The work of sociologist D. P. Philips, and researchers after him, suggest that the suicide rate rises after the media widely publicize a suicide. (In addition, in a related phenomenon, the rate of automobile "accidents" and airplane "accidents" rise in the wake of a highly-publicized suicide, as well.) This phenomenon is known as suicide contagion, or the Werther Effect. Philips noted that the rate of suicide after a well-publicized suicide rises substantially for a few days to a week after the suicide, then falls back to normal levels - though not below the baseline level. This is taken as evidence that the suicides that follow a well-publicized suicide are "excess" suicides, needless suicides that could have been prevented and, by implication, should not have happened. (For an excellent popular description of this line of thinking, see chapter four of Robert B. Cialdini's book Influence: They Psychology of Persuasion, the chapter on "social proof.")
This idea of "excess suicides" is related to a widely-accepted notion in psychology circles, that of "impulsive suicide." Impulsive suicide, the story goes, occurs when someone not fully committed to suicide by rational investigation commits suicide on an impulse, perhaps in response to a difficult life event (or to a news story about a suicide). The idea that some suicides are "impulsive" and, therefore, should be prevented, is rarely challenged.
It is my view that most people, non-suicidal themselves, have very little idea of the thought processes of a suicide. I explored in an earlier post one cognitive bias that might contribute to this. Based on this, I wish to explore the implicit model of the "good" suicide, that is, one accepted to be inevitable and non-preventable, as distinct from the "bad" suicide, one that is impulsive, ill-considered, and preventable. It is my belief that many suicides that appear to be impulsive and preventable (in response to life stresses, for instance) are actually well-considered suicides where the suicide needed an extra push to overcome improperly-placed practical barriers to suicide.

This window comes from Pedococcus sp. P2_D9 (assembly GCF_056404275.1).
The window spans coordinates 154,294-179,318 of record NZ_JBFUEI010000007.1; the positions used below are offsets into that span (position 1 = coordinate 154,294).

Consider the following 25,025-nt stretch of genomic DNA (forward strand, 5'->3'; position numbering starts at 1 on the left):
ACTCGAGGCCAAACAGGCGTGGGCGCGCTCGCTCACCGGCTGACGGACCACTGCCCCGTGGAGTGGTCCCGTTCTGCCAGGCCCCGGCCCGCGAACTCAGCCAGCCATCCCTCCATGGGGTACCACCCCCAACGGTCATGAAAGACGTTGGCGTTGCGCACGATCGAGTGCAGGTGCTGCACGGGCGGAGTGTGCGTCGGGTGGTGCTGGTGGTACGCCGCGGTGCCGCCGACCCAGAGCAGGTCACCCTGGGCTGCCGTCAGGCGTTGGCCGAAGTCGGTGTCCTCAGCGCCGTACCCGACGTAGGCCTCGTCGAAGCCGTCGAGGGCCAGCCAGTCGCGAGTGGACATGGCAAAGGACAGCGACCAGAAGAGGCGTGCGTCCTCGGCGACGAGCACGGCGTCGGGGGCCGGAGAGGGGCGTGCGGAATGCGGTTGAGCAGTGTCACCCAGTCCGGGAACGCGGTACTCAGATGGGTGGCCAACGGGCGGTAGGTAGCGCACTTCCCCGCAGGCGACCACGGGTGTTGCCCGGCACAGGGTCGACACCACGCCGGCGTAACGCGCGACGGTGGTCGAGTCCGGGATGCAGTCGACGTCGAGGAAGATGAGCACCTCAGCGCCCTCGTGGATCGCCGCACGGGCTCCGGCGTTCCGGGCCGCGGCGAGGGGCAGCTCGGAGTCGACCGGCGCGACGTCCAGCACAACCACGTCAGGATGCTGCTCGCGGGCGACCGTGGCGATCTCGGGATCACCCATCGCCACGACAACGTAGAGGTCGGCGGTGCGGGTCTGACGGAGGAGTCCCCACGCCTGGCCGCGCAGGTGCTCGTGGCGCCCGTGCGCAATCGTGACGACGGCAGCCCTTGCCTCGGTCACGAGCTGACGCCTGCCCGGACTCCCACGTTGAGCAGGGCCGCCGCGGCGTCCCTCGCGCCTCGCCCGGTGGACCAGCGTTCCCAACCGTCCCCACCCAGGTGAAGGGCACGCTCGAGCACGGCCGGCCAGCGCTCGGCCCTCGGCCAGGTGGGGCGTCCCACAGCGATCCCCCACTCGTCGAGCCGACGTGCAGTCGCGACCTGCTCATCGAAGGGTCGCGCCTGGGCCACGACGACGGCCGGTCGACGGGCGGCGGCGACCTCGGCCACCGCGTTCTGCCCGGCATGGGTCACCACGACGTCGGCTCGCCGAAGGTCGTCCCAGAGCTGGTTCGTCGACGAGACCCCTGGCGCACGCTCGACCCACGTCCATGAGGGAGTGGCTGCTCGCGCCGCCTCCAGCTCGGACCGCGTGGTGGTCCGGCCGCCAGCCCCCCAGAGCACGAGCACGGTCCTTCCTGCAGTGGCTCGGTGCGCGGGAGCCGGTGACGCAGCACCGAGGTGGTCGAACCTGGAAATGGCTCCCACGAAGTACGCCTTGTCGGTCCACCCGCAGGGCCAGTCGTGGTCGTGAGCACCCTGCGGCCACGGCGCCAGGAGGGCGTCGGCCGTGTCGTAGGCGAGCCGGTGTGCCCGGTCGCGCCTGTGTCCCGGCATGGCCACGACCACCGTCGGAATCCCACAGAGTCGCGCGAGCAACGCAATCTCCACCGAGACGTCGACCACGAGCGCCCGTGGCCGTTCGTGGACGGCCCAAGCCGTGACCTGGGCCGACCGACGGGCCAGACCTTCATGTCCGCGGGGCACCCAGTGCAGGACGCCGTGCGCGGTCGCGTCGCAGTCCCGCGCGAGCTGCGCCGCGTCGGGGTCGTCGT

The idea of "excess suicides" or "impulsive suicides" implies, ipso facto, that some suicides are inevitable, and even well-considered and rational. (Note that this is farther than most people espousing an anti-suicide viewpoint are willing to go, at least explicitly.) Some suicides, on the other hand, are poorly-considered products of impulse, irrational, and by their nature preventable. A certain rate of suicide is inevitable, the argument goes, but some suicides - the "excess" suicides, the "impulsive" suicides - can be prevented, and preventing them is good, an end we should actively pursue.
This model presumes that the current set of barrier in place to prevent suicide - barriers for accessing prescriptions drugs or guns, or lack of information and education about how to successfully commit suicide - are set at an ethically ideal level. It ignores the possibility that it might be ethically superior to remove those barriers and raise the suicide rate to the natural rate - that is, raise the suicide rate so that it achieves parity with the percentage of people who genuinely want to die. Meanwhile, people who can't bear, under normal circumstances, to overcome the barriers to suicide (set somewhat arbitrarily) - people who won't or can't shoot themselves in the head, slit their throats, or suffer the pain of poisoning with inferior poisons - genuinely want to die, and can't. They live with their decision, but also live with feeling of ambivalence regarding their choice, since they can't bring themselves to die in ways available to them. I would denote these people "would-be suicides."
Would-be suicides, however, often wait in hope of a personal stress to push them over the edge and help them suffer the pain of overcoming the barriers arbitrarily placed in their way. A would-be suicide might wait for years for a personal tragedy to push him over the edge and give him the courage - the "push" - to slash his throat or jump from heights. A news report of a famous suicide might function in the same way as a personal tragedy or stress - pushing the well-considered but practically inhibited suicide toward a much-desired death.
We must recognize, above all, that many in our number deeply and genuinely desire death. The numbers of the "excess suicides" and "impulsive suicides" give voice to the number who desire death, but cannot, under normal conditions, achieve it.